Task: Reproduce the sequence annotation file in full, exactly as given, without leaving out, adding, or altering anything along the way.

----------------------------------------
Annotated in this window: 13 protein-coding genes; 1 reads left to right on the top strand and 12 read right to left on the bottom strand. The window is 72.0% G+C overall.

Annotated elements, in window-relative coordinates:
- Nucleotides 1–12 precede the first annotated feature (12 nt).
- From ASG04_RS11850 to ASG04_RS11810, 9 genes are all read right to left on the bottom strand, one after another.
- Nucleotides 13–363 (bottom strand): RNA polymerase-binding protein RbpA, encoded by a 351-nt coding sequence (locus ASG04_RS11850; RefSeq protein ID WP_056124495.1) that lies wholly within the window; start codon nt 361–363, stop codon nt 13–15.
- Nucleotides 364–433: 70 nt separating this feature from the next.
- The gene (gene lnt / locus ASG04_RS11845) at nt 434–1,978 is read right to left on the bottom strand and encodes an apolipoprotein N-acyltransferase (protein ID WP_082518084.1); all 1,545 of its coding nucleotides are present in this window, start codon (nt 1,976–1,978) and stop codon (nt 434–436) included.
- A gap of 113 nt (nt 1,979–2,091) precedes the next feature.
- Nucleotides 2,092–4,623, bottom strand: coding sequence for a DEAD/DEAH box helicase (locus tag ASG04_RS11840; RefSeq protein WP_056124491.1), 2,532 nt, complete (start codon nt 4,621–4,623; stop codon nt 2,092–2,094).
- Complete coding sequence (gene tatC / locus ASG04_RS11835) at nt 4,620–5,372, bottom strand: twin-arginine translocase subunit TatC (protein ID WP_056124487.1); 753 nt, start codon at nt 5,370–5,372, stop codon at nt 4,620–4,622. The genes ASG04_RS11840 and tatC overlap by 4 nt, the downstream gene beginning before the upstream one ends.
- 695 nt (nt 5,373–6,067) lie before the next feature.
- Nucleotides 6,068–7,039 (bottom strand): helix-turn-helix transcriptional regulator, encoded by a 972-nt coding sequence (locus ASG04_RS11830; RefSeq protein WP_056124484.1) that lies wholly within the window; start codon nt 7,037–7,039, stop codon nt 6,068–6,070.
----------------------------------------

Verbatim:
Annotated in this window: 13 protein-coding genes; 1 reads left to right on the top strand and 12 read right to left on the bottom strand. The window is 72.0% G+C overall.

Annotated elements, in window-relative coordinates:
- Nucleotides 1–12 precede the first annotated feature (12 nt).
- From ASG04_RS11850 to ASG04_RS11810, 9 genes are all read right to left on the bottom strand, one after another.
- Nucleotides 13–363 (bottom strand): RNA polymerase-binding protein RbpA, encoded by a 351-nt coding sequence (locus ASG04_RS11850; RefSeq protein ID WP_056124495.1) that lies wholly within the window; start codon nt 361–363, stop codon nt 13–15.
- Nucleotides 364–433: 70 nt separating this feature from the next.
- The gene (gene lnt / locus ASG04_RS11845) at nt 434–1,978 is read right to left on the bottom strand and encodes an apolipoprotein N-acyltransferase (protein ID WP_082518084.1); all 1,545 of its coding nucleotides are present in this window, start codon (nt 1,976–1,978) and stop codon (nt 434–436) included.
- A gap of 113 nt (nt 1,979–2,091) precedes the next feature.
- Nucleotides 2,092–4,623, bottom strand: coding sequence for a DEAD/DEAH box helicase (locus tag ASG04_RS11840; RefSeq protein WP_056124491.1), 2,532 nt, complete (start codon nt 4,621–4,623; stop codon nt 2,092–2,094).
- Complete coding sequence (gene tatC / locus ASG04_RS11835) at nt 4,620–5,372, bottom strand: twin-arginine translocase subunit TatC (protein ID WP_056124487.1); 753 nt, start codon at nt 5,370–5,372, stop codon at nt 4,620–4,622. The genes ASG04_RS11840 and tatC overlap by 4 nt, the downstream gene beginning before the upstream one ends.
- 695 nt (nt 5,373–6,067) lie before the next feature.
- Nucleotides 6,068–7,039 (bottom strand): helix-turn-helix transcriptional regulator, encoded by a 972-nt coding sequence (locus ASG04_RS11830; RefSeq protein WP_056124484.1) that lies wholly within the window; start codon nt 7,037–7,039, stop codon nt 6,068–6,070.